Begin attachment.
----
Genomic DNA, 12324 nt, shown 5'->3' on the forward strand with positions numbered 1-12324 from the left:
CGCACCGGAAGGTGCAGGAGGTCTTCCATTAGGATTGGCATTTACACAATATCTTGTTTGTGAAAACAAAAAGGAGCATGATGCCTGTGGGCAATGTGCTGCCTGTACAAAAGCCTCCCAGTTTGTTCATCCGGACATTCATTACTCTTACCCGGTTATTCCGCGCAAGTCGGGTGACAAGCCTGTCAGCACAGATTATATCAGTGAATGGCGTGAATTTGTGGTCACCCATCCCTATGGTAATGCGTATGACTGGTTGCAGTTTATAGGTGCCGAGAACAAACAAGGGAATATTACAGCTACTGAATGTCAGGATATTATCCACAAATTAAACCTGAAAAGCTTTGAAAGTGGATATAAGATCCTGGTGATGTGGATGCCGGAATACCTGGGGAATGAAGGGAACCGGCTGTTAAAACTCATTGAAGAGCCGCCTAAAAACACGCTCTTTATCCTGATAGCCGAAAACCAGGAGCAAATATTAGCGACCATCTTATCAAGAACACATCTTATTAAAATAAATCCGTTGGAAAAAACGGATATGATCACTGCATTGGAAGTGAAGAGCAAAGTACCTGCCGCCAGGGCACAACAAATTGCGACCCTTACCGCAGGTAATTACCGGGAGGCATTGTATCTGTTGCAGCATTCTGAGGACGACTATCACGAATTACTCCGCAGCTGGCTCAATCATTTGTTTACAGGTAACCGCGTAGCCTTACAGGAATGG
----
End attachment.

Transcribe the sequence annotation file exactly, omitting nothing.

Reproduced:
Genomic DNA, 12324 nt, shown 5'->3' on the forward strand with positions numbered 1-12324 from the left:
CGCACCGGAAGGTGCAGGAGGTCTTCCATTAGGATTGGCATTTACACAATATCTTGTTTGTGAAAACAAAAAGGAGCATGATGCCTGTGGGCAATGTGCTGCCTGTACAAAAGCCTCCCAGTTTGTTCATCCGGACATTCATTACTCTTACCCGGTTATTCCGCGCAAGTCGGGTGACAAGCCTGTCAGCACAGATTATATCAGTGAATGGCGTGAATTTGTGGTCACCCATCCCTATGGTAATGCGTATGACTGGTTGCAGTTTATAGGTGCCGAGAACAAACAAGGGAATATTACAGCTACTGAATGTCAGGATATTATCCACAAATTAAACCTGAAAAGCTTTGAAAGTGGATATAAGATCCTGGTGATGTGGATGCCGGAATACCTGGGGAATGAAGGGAACCGGCTGTTAAAACTCATTGAAGAGCCGCCTAAAAACACGCTCTTTATCCTGATAGCCGAAAACCAGGAGCAAATATTAGCGACCATCTTATCAAGAACACATCTTATTAAAATAAATCCGTTGGAAAAAACGGATATGATCACTGCATTGGAAGTGAAGAGCAAAGTACCTGCCGCCAGGGCACAACAAATTGCGACCCTTACCGCAGGTAATTACCGGGAGGCATTGTATCTGTTGCAGCATTCTGAGGACGACTATCACGAATTACTCCGCAGCTGGCTCAATCATTTGTTTACAGGTAACCGCGTAGCCTTACAGGAATGG